The European Commission is exploring bilateral agreements with the governments of Ghana and Côte d’Ivoire to ensure sustainability in the cocoa sector, and in particular to tackle deforestation, farmer poverty and child labour.
The aim of these agreements should be to ensure a transition towards sustainable cocoa production that provides farmers with a living income, while ensuring that EU cocoa consumption does not contribute to child labour and deforestation. As the EU imports most of the cocoa coming from Ghana and Côte d’Ivoire, and many of the cocoa companies have major operations in the EU, such an agreement could be very effective.
Thirteen European, Ghanaian and Ivorian organisations have come together to launch a discussion paper.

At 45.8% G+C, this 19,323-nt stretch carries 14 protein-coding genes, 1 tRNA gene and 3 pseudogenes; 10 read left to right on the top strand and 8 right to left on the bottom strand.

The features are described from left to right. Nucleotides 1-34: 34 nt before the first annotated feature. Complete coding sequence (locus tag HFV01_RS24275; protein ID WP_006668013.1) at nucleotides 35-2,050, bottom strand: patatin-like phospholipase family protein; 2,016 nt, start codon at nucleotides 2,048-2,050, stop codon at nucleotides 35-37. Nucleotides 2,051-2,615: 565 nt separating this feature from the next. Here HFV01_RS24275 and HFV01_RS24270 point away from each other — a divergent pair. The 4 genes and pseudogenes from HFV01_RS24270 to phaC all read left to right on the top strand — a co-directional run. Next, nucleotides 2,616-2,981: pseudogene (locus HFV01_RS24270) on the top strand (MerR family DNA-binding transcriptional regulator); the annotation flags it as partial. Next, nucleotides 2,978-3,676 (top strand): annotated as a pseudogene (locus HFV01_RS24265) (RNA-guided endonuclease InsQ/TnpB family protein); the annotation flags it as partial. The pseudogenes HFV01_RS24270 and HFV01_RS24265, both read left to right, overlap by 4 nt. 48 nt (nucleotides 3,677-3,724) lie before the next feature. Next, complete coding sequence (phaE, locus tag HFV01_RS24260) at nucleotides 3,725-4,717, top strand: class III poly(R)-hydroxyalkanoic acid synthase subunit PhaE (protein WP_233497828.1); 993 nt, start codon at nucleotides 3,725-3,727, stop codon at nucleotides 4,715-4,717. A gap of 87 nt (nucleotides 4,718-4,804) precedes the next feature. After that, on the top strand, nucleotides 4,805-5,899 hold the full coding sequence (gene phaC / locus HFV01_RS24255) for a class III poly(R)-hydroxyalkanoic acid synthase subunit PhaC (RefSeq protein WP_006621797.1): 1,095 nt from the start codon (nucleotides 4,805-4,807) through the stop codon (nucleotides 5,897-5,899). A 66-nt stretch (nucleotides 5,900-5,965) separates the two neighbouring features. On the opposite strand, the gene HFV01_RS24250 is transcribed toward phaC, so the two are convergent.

It outlines our vision for a new partnership agreement between the European Union and the governments of Ghana and Côte d’Ivoire to tackle deforestation, poverty and social issues in the cocoa sector. It explores what an agreement should look like, how it should be negotiated, who should be involved, and how it could work with expected new EU laws to address imported deforestation and human rights abuses.
We developed the paper over six months of extensive discussions with NGOs in the EU, in Ghana and in Côte d’Ivoire. The paper does not present a final position, but outlines the issues that negotiations in Brussels, Accra and Abidjan should consider.
Categorías: Reports, Sustainable Supply Chains, Forest Law Enforcement, Governance and Trade (FLEGT), Ghana